Analysts Like Facebook’s Long-Term Prospects, But Still Unsure About Mobile Revenue

By Justin Lafferty 

It has been a rocky road for Facebook after its initial public offering. The reports of several Facebook underwriters were released Wednesday, as analysts feel that the company will be fine long-term, but there are still some lingering doubts about turning mobile usage into money.

CNBC wrote that top Wall Street analysts have “muted optimism” about Facebook’s long-term revenue potential. Analysts feel that Facebook will be able to grab a significant share of the Internet advertising market.

Wells Fargo’s Jason Maynard is bullish about Facebook’s long-term potential:

Facebook’s platform is highly personalized, lives in the cloud, operates across any number of devices, and encompasses user content, communication, context, and commerce. The end result is an ever-increasing amount of personalized data that feeds the platform and makes it more valuable.

Banks also gave their estimate as to Facebook’s value now. Oppenheimer pegged it at $41 per share (it’s currently trading at $32.23); Goldman Sachs $42; RBC $40; Bank of America, Merrill Lynch, and Morgan Stanley all have it at $38; Citi and Barclays feel it’s worth $35 per share; and BMO Capital Markets set a share-price target of just $25.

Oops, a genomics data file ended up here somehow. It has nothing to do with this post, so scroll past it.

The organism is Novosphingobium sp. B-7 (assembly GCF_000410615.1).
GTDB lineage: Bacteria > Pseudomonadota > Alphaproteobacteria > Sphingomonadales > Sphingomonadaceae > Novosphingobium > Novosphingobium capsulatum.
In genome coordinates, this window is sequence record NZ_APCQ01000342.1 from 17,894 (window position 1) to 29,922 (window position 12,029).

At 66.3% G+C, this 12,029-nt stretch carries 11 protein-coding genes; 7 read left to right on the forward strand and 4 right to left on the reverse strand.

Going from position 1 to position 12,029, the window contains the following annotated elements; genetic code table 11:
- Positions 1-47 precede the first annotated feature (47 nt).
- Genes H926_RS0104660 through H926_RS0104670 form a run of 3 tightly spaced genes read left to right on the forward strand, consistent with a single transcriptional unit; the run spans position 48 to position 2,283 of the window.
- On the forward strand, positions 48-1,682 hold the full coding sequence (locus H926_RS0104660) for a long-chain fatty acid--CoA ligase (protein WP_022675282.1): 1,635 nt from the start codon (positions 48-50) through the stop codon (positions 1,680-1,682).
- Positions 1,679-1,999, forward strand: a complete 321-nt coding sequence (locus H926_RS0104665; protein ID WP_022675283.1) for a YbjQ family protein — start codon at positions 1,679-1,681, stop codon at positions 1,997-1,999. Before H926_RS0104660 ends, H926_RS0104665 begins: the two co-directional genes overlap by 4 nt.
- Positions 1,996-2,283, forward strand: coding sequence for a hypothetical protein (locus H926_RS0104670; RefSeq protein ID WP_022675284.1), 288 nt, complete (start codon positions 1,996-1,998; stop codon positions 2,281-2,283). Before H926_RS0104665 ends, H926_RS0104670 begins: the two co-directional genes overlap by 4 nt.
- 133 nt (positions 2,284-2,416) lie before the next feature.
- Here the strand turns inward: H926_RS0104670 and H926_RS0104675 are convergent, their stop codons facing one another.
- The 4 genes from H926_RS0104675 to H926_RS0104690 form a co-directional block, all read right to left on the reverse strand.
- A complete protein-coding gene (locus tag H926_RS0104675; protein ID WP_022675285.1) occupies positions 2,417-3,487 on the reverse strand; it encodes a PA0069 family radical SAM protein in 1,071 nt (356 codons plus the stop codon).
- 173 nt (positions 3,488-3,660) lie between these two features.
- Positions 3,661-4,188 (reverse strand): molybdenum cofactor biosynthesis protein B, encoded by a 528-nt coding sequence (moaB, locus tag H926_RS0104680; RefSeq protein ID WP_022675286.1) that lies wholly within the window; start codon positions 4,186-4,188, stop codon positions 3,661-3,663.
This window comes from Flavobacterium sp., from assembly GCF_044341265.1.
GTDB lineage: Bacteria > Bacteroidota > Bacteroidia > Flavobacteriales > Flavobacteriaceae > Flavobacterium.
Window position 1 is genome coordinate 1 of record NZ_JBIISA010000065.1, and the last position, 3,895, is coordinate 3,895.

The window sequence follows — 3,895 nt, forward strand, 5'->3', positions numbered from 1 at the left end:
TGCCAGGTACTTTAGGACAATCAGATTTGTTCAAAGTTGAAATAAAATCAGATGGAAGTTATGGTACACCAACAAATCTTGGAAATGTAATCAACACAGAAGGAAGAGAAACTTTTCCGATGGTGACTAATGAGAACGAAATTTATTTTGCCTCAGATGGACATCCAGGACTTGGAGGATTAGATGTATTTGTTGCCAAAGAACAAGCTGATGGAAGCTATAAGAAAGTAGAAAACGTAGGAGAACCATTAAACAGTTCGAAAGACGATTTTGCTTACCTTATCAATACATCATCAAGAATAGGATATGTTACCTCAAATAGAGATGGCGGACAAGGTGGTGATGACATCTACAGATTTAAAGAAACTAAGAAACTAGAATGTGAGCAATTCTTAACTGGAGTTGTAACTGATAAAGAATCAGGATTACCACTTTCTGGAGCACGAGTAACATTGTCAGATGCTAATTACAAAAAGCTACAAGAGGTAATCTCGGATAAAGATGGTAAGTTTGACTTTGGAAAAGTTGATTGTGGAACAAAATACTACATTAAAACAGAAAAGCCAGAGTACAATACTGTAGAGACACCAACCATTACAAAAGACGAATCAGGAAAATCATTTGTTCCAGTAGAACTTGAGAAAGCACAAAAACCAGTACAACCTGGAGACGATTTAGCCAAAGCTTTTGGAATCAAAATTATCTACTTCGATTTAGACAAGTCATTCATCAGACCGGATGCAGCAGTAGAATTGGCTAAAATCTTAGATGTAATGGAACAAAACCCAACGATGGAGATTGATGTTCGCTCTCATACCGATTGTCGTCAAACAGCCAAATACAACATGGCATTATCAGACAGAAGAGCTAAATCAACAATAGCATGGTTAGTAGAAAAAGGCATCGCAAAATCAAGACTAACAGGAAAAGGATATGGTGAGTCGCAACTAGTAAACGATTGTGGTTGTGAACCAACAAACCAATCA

Many of the banks raised concerns about how Facebook can cash in on users who access the site on phones. Bank of America/Merrill Lynch’s Justin Post is one of the analysts who is hesitant because of Facebook’s mobile quandry:

The company is in the midst of a mobile usage transition, and we are cautious on Facebook’s revenue trends until new mobile ad revenue models start driving the top line.

Meanwhile, BMO Capital Markets cited slow user growth as the reason why it feels Facebook will underperform its IPO. Daniel Salmon of BMO was the one analyst to give Facebook a negative rating. He explained:

Slowing user growth is one of our primary concerns for Facebook’s current valuation (we estimate 22 percent in 2013 and 16 percent in 2014). To be fair, this is hardly a knock on the company; it just so happened that the company rocketed to 50 percent-plus penetration of the global Internet population faster than any product in the Web’s short history.

Readers: Stock market value-wise, what do you feel is in store for Facebook down the road?

Image courtesy of Songquan Deng / Shutterstock.